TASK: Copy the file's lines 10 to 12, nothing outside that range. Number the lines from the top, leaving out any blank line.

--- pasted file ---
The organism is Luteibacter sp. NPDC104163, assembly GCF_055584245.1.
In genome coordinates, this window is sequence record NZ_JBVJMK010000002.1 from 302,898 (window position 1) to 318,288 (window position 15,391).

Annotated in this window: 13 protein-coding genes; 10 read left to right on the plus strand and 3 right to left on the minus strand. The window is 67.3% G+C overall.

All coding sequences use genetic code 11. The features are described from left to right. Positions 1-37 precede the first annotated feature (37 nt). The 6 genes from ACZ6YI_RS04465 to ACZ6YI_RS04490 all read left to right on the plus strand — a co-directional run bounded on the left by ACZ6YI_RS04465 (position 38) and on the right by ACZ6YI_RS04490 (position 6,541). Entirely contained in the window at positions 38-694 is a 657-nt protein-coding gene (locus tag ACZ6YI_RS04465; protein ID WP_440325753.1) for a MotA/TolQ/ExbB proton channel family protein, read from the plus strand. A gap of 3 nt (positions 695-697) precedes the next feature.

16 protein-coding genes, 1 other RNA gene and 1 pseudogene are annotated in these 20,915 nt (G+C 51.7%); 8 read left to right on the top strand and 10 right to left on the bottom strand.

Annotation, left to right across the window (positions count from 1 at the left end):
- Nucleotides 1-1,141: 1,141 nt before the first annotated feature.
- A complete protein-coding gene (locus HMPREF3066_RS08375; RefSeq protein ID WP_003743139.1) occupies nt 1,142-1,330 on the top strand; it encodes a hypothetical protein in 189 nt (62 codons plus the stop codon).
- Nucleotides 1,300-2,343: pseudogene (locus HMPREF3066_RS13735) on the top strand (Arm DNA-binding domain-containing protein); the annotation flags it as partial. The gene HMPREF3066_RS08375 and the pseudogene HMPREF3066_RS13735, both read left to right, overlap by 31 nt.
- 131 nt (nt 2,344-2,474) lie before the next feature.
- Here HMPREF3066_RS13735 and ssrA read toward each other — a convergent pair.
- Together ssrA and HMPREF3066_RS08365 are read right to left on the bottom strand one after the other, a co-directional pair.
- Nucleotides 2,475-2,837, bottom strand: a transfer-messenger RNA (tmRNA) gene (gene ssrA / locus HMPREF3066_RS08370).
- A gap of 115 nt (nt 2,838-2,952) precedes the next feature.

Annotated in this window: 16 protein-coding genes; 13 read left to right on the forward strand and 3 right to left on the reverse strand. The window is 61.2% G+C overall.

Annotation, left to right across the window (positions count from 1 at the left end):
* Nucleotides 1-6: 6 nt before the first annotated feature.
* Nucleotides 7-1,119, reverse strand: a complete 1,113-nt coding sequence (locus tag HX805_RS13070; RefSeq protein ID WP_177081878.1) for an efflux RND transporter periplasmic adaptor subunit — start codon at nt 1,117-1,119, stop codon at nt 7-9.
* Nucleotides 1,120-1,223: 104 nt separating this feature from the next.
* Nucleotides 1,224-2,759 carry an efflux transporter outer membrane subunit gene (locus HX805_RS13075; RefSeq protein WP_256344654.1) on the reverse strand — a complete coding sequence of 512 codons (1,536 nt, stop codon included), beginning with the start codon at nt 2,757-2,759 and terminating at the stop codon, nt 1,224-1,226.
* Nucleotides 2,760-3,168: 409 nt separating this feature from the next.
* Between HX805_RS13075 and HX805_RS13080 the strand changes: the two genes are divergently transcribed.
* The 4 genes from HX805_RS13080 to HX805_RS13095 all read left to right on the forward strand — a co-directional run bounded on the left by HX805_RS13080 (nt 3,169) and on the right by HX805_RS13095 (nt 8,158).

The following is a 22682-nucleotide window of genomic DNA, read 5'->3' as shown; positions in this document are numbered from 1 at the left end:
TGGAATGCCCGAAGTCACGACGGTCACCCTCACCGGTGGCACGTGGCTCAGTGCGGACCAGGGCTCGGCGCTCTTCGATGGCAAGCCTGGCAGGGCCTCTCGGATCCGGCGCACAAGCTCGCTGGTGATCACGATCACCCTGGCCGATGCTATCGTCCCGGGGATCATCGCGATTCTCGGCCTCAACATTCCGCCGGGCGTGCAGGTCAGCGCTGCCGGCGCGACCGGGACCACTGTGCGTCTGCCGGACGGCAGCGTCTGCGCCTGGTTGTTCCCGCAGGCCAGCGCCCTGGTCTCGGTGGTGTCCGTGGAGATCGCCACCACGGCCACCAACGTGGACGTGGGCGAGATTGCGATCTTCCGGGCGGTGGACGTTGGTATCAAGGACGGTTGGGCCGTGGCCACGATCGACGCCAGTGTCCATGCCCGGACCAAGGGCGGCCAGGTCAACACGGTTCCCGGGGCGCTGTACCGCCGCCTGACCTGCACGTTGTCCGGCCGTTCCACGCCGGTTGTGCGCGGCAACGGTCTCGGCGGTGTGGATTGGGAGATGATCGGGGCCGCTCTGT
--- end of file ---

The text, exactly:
- 131 nt (nt 2,344-2,474) lie before the next feature.
- Here HMPREF3066_RS13735 and ssrA read toward each other — a convergent pair.
- Together ssrA and HMPREF3066_RS08365 are read right to left on the bottom strand one after the other, a co-directional pair.